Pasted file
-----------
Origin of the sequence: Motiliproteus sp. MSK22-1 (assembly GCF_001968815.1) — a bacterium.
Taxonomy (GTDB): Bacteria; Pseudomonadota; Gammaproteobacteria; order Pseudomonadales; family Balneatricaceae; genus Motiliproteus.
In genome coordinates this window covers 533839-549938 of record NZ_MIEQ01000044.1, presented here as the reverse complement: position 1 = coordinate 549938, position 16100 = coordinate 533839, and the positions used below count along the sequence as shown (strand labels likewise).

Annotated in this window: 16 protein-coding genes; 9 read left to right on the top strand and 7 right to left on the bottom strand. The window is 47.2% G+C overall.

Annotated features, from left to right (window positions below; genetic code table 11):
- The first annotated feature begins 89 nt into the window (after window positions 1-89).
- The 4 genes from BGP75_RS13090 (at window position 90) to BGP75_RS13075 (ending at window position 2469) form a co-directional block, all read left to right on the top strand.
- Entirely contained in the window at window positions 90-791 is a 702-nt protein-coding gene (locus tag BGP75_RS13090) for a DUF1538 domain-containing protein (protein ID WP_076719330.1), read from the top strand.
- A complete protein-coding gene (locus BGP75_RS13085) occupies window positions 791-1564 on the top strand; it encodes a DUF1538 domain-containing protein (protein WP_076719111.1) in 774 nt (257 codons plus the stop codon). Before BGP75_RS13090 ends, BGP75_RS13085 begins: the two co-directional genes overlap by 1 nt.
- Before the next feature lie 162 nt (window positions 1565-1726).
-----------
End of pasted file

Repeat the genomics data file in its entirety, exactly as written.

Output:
Origin of the sequence: Motiliproteus sp. MSK22-1 (assembly GCF_001968815.1) — a bacterium.
Taxonomy (GTDB): Bacteria; Pseudomonadota; Gammaproteobacteria; order Pseudomonadales; family Balneatricaceae; genus Motiliproteus.
In genome coordinates this window covers 533839-549938 of record NZ_MIEQ01000044.1, presented here as the reverse complement: position 1 = coordinate 549938, position 16100 = coordinate 533839, and the positions used below count along the sequence as shown (strand labels likewise).

Annotated in this window: 16 protein-coding genes; 9 read left to right on the top strand and 7 right to left on the bottom strand. The window is 47.2% G+C overall.

Annotated features, from left to right (window positions below; genetic code table 11):
- The first annotated feature begins 89 nt into the window (after window positions 1-89).
- The 4 genes from BGP75_RS13090 (at window position 90) to BGP75_RS13075 (ending at window position 2469) form a co-directional block, all read left to right on the top strand.
- Entirely contained in the window at window positions 90-791 is a 702-nt protein-coding gene (locus tag BGP75_RS13090) for a DUF1538 domain-containing protein (protein ID WP_076719330.1), read from the top strand.
- A complete protein-coding gene (locus BGP75_RS13085) occupies window positions 791-1564 on the top strand; it encodes a DUF1538 domain-containing protein (protein WP_076719111.1) in 774 nt (257 codons plus the stop codon). Before BGP75_RS13090 ends, BGP75_RS13085 begins: the two co-directional genes overlap by 1 nt.
- Before the next feature lie 162 nt (window positions 1565-1726).